Hot Wheels Special Edition

Camaro Hot Wheels Special Edition

At the 2017 SEMA Show in October 2017, Chevrolet introduced the Chevrolet Camaro Hot Wheels Special Edition, designed to commemorate both the 50th Anniversary of Hot Wheels die-cast toy vehicles, as well as all Hot Wheels diecast Chevrolet Camaro models, with inspiration coming from an actual Hot Wheels toy car. Available on 2LT and 2SS models in both coupe and convertible body styles, the Hot Wheels Special Edition includes a unique Crush Orange exterior paint, 20-inch Graphite-finished machined-face aluminum-alloy wheels (with summer-only tires on SS/2SS models), a Satin Graphite exterior decal package with hood and rear trunk lid stripes and silver accents, Satin Graphite exterior accents, a "Hot Wheels 50th Anniversary" front fender emblem, a unique front grille with Galvano chrome inserts, orange-painted front and rear brake calipers (front only for LT/2LT), a black Chevrolet bowtie emblem, a Jet Black leather-trimmed interior with orange color accent stitching (including stitching on the dashboard, door panels, and suede-wrapped steering wheel), illuminated front door sill plates with the 'Hot Wheels' insignia, premium carpeted floor mats with orange-colored stitching and "Ghost Stripes", and orange knee bolsters and seat belts.[17]

Redline Edition For the 2018 model year, Chevrolet introduced the Chevrolet Camaro Redline Edition which joins the lineup of Chevrolet Redline Edition models already on sale at dealerships nationwide. The Redline Edition package included 20-inch black aluminum-alloy wheels with red accent stripes (including summer-only tires), black-painted side mirrors, a black lower front grille insert with red accent stripes, black bowtie emblems, Gloss Black front fender accent hash marks with red accents, a blackout rear tail lamp panel, darkened tail lamps, premium carpeted floor mats with red accents, and Gloss Black "Camaro" emblems on each front fender with red outlining.[18]

SS[edit]

The SS model is equipped with a 6.2L LT1 V8 engine offered both as a 6-speed manual and an 8-speed automatic. Chevrolet reports the SS capable of 455 horsepower and 455 lb.-ft. of torque, performing 0-60 MPH in 4.0 seconds.[19] This model comes in two different trims, the 1SS and 2SS, which are mainly differentiated by their interior features. While the 1SS packs the same power, it lacks the leather heated/ventilated seats of the 2SS. The 2SS includes some other features left out in the 1SS like interior spectrum lighting, heated steering wheel, blind-spot monitoring, Bose audio, and wireless charging. Both trim levels allow the addition of the available 1LE "track package," which adds suede Recaro seats and upgraded performance features detailed elsewhere in this article. In 2019 and subsequent years the new 10L80 10 speed automatic transmission was offered in the SS trim level.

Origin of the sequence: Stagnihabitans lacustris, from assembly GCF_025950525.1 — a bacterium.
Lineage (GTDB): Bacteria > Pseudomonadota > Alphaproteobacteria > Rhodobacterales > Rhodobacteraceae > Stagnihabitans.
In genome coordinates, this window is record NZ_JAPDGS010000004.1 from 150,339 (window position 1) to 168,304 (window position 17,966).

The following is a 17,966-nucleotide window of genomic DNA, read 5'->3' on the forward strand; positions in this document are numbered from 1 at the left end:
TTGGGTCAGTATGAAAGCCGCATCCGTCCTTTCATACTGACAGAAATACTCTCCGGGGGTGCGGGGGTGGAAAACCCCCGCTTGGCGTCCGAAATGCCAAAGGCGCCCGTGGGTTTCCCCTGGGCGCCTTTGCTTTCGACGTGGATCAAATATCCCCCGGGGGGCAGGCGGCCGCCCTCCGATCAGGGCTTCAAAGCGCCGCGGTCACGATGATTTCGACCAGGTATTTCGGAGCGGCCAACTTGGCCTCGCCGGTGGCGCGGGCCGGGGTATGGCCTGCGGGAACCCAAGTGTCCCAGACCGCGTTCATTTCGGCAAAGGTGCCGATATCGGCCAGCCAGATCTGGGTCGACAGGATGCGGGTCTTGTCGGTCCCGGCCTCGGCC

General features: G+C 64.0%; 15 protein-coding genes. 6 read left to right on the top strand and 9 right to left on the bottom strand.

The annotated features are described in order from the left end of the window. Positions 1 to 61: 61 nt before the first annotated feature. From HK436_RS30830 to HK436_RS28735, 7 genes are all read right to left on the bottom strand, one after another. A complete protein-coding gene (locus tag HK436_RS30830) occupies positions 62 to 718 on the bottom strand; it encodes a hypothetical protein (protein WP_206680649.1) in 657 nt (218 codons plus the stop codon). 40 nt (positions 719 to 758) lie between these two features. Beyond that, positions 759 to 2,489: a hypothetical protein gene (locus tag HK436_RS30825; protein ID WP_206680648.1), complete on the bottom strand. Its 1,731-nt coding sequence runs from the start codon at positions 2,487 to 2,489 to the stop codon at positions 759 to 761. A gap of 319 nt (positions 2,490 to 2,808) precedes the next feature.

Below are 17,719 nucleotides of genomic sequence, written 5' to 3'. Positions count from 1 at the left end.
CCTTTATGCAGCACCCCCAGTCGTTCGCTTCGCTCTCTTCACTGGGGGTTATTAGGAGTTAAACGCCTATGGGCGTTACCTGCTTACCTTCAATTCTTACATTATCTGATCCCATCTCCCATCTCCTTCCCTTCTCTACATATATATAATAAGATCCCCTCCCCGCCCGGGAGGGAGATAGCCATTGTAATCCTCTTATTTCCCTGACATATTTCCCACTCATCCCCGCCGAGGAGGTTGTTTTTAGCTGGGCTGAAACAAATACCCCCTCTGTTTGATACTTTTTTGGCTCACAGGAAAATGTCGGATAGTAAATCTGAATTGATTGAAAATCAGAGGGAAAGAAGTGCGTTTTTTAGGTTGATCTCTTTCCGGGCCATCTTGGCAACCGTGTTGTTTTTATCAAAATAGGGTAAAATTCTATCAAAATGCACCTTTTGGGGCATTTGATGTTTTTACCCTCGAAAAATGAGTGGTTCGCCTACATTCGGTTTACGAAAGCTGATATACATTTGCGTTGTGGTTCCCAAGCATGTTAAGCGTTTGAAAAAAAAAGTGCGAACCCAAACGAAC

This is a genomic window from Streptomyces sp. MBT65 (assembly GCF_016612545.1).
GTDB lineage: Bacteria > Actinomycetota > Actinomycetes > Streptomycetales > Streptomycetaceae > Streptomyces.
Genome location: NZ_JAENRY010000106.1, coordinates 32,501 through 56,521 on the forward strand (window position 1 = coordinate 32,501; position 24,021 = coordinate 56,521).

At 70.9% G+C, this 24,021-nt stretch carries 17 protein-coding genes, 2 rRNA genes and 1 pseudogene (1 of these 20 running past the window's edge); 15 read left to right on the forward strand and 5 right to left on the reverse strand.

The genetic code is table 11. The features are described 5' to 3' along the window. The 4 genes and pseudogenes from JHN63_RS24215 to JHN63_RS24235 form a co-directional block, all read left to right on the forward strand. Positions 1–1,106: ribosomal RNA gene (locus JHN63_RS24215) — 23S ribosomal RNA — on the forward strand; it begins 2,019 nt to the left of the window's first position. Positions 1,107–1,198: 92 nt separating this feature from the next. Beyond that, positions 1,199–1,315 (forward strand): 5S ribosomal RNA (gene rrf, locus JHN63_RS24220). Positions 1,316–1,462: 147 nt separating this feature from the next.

ZL1[edit]

The ZL1 model, which is a high-performance variant of the Camaro SS, was introduced in 2017. It features a lower grille opening for improved cooling, a new front splitter, and a carbon hood insert which removes hot air from the engine compartment. It also features wider front fenders to accommodate wider tires for improved handling, unique rockers, and Magnetic Ride suspension.

Transmission choices are a rev matching six-speed manual or a newly developed 10-speed automatic.[2] The 10-speed 10L90 transmission was developed in collaboration with Ford. General Motors manufactures its own version in its own factory in Romulus, Michigan. A more track-focused version known as the ZL1 1LE features Multimatic spool-valve shocks (similar to the previous generation of the Camaro Z28), a new front splitter, dive planes and a rear wing, and wide Goodyear Eagle F1 Supercar tires. Weight was also reduced by 60 lb (27 kg) as compared to a standard ZL1.[20]

Performance figures include a 0 to 60 mph (97 km/h) acceleration time of 3.5 seconds, a 1/4 mile time of 11.4 seconds at 127 mph (204 km/h). The ZL1's official top speed is 198 mph (319 km/h).[21]

The ZL1, along with the SS, were banned for sale in California and Washington due to their brake pads containing toxic metals and asbestos that were banned in California in 2014 and brake pads containing more than 5% of copper will be prohibited starting in January 2021. GM plans to reintroduce the ZL1 and SS in the two states for the 2022 model year with new brakes that meet state regulations.[22][23][24]

Engines and transmissions[edit]

The sixth generation of the Chevrolet Camaro is available with three engine options:

  • The 2.0 liter LTG Ecotecturbocharged straight-four, which has a power output of 275 hp (205 kW) at 5,600 rpm and 295 lb⋅ft (400 N⋅m) of torque at 3,000 rpm and is the first four-cylinder in a Camaro since the 3rd generation model. It is available on 1LS, 1LT and 2LT trims.
  • The 3.6 liter LGX V6 engine, having a power output of 335 hp (250 kW) at 6,800 rpm and 284 lb⋅ft (385 N⋅m) of torque at 5,300 rpm.
  • The 6.2 liter LT1 V8 engine, which is shared with the Corvette C7 and has a power output of 455 hp (339 kW)[25] at 6,000 rpm and 455 lb⋅ft (617 N⋅m) of torque at 4,400 rpm.

Engines installed on high-performance models include:

  • The 6.2 liter superchargedLT4 V8, which is shared with the Corvette Z06 and has an output of 650 hp (485 kW) at 6,400 RPM and 650 lb⋅ft (881 N⋅m) of torque at 3,600 rpm.

All engines were initially available with a 6-speed manual and 8-speed automatic transmissions, except for the ZL1 models, which use a 10-speed automatic in addition to a standard 6-speed manual. The 8-speed was replaced by the 10-speed automatic in the 2019 SS and 2020 V6 models.

European Union's new Euro 6d-Temp automotive emission regulations have ended the European sale of Camaro on 31 August 2019.[26] The 6.2-litre V8 engine fitted to the export version of Camaro could not be modified further to meet the new emission regulations.